When I traveled to Las Vegas in July 2019 for the fiftieth wedding anniversary of my friend since grammar school, Steve King and his wife Wendy, Steve stood me up before his many friends and relatives and proclaimed, “This guy is a Rabbi, but I remember when he HATED Hebrew school.”
Steve was right. Back in the day, Hebrew School was nothing more than an annoying intrusion on my athletic endeavors.
That attitude accompanied me as my eighth-grade year in Sunday School began. We had a sweet gentle teacher who could not come close to controlling our incorrigible class.
When the bell rang on our fourth Sunday, our teacher was not there. My classmates and I were having a jolly old time talking and throwing wadded up pieces of paper at one another.
Suddenly the door opened, and Mr. Joseph Ehrenworth walked into the room. Ehrenworth was a battle tested, tough-as-nails, high school Principal in Bloomfield, NJ.
His dark eyes took in the chaos before him, and with three words delivered in a voice like cold steel, he put “the incorrigibles” out of business:
“Take your seats.”
Mr. Ehrenworth could make me behave, but he could not make me care about anything he had to teach. I still remember the comment he wrote to my parents on my first religious school report card:
“This is a difficult report to write since I know you personally …” He went on to explain that I paid scant attention to the lessons and never completed any homework assignments.
But Ehrenworth pierced my armor, permanently as things turned out, when he began to teach about Judah’s dramatic address to Joseph beginning in Genesis 44:18.
Somehow, Ehrenworth made me appreciate the power and the beauty of the speech that Sir Walter Scott once judged, “The most complete pattern of genuine of natural eloquence extant in any language.” (Joseph Hertz, Pentateuch and Haftorahs,London, Soncino Press, Second Edition, 1980, p. 169)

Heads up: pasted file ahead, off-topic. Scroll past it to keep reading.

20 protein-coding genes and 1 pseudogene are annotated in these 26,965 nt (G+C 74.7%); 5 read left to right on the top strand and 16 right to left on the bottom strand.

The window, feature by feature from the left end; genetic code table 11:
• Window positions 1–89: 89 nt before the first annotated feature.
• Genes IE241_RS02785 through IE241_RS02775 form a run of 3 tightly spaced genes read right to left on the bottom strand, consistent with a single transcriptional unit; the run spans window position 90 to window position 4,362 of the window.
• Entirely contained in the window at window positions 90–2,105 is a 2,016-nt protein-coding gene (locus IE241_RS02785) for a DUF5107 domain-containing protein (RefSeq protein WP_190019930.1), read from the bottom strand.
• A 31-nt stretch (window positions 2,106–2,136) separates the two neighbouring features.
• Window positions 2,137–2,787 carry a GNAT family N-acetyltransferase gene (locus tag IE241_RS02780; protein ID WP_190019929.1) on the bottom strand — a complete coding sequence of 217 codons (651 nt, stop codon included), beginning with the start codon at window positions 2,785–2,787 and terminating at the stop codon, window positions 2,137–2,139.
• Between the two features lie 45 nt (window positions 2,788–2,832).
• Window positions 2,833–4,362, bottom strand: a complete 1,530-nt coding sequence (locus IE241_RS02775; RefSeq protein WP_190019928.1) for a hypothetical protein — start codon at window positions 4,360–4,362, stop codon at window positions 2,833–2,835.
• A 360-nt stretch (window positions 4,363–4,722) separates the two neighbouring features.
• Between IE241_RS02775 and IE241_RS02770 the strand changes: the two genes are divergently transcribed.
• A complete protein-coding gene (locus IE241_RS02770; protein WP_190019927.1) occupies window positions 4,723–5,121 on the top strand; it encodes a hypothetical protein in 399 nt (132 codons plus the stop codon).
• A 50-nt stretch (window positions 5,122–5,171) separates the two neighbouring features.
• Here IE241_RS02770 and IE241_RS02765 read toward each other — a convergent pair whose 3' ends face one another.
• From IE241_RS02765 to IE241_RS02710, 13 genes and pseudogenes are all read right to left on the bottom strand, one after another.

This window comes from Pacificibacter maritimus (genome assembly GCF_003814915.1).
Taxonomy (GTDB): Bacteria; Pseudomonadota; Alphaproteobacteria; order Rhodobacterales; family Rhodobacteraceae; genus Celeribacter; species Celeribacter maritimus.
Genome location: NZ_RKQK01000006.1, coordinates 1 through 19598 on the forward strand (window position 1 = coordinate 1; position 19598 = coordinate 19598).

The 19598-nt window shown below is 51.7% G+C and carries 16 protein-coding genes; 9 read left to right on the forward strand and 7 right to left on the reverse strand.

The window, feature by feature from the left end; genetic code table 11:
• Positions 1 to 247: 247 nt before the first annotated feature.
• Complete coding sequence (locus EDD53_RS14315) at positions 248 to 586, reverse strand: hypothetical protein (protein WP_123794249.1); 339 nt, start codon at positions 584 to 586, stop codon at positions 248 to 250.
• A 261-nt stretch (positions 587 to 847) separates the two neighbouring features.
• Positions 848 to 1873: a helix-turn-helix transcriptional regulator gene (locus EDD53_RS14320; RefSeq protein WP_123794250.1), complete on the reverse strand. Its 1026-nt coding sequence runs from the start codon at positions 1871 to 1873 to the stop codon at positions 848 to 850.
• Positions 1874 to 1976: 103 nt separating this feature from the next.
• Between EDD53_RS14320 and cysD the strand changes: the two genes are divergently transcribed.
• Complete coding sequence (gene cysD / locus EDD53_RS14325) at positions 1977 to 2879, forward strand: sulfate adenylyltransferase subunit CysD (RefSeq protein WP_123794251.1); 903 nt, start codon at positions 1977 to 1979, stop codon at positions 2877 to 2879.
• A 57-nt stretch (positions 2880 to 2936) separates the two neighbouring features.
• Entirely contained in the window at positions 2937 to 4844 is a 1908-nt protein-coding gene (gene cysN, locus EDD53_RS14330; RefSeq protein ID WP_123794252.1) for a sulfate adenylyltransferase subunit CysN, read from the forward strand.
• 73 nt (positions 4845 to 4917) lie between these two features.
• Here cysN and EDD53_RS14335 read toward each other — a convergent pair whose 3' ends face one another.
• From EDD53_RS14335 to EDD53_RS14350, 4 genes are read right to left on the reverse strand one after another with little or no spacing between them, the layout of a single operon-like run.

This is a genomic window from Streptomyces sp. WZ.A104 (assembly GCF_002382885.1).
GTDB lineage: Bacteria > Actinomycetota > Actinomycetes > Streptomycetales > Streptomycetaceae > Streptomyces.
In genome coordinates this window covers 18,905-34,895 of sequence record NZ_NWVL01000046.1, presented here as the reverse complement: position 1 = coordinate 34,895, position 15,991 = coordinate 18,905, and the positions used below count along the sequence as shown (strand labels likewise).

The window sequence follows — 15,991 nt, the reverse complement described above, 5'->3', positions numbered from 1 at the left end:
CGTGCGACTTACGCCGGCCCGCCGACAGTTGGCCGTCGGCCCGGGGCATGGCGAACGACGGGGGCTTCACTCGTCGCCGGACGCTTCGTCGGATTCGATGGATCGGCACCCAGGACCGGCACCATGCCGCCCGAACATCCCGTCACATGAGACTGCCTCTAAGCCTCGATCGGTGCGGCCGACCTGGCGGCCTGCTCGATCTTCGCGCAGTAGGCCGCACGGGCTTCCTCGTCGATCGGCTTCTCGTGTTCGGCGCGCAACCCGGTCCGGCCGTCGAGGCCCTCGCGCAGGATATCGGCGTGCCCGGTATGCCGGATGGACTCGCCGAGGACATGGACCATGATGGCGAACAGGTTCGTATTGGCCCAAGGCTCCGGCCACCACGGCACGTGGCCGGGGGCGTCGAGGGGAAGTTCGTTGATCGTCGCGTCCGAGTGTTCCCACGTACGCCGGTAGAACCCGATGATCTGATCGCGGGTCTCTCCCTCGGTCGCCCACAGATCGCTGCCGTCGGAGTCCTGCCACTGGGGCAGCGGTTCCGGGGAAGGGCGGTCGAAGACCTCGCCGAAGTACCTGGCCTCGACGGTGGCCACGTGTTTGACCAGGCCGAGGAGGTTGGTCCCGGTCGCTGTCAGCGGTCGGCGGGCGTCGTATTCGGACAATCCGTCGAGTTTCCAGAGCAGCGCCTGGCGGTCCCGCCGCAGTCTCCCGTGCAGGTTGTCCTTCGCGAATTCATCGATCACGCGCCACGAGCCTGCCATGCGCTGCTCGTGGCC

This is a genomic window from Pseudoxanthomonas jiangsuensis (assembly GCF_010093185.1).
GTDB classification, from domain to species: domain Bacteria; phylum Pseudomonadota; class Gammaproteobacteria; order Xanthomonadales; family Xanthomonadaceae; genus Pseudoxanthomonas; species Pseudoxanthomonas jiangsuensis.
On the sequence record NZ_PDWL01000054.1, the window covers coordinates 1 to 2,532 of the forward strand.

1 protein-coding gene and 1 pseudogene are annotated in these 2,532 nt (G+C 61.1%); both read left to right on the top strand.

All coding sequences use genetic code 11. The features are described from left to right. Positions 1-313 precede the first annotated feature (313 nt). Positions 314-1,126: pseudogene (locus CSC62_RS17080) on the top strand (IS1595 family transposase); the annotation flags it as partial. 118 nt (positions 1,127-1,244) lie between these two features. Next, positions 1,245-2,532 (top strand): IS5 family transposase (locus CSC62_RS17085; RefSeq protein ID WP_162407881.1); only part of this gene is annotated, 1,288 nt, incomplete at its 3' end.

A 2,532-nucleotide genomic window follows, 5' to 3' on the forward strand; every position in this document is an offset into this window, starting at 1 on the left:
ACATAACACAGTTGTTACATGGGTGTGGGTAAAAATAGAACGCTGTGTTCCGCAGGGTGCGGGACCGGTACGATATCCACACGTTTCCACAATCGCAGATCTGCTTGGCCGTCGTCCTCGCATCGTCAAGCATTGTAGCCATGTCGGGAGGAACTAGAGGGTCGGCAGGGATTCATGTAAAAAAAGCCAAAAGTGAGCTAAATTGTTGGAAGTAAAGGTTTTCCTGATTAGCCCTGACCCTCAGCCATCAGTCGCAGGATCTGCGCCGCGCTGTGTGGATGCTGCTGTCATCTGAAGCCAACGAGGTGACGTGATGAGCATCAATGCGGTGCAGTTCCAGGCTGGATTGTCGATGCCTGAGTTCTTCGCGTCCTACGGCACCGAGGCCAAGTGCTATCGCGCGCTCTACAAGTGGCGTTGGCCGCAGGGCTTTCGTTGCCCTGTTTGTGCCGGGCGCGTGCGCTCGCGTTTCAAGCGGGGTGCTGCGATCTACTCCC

Earlier in the story (Genesis 37:16-17) the direction of Joseph’s life changed when he was looking for his brothers but could not find them. A man, who saw him wandering in the fields, told him he could find his brothers in Dothan. So, Joseph went to Dothan. Rabbinic commentators call “the man” an angel, sent by God to alter the direction of Joseph’s life by pointing him to his brothers and eventually to Egypt.
Although I hardly knew it at the time, Mr. Ehrenworth by making me see the beauty and power of Judah’s speech changed the direction of my life.
One Friday night during the summer after my freshman year in college I had been invited to conduct services at my home synagogue while the rabbi was on vacation. I was shocked to see Mr. Ehrenworth in the congregation.
I was proud of the service I conducted that night and of the first-ever sermon I delivered. To my disappointment, Mr. Ehrenworth did not speak to me after the service, but he nodded – almost imperceptibly—in my direction as he left the building.
I never saw him again.
He never knew he was an angel.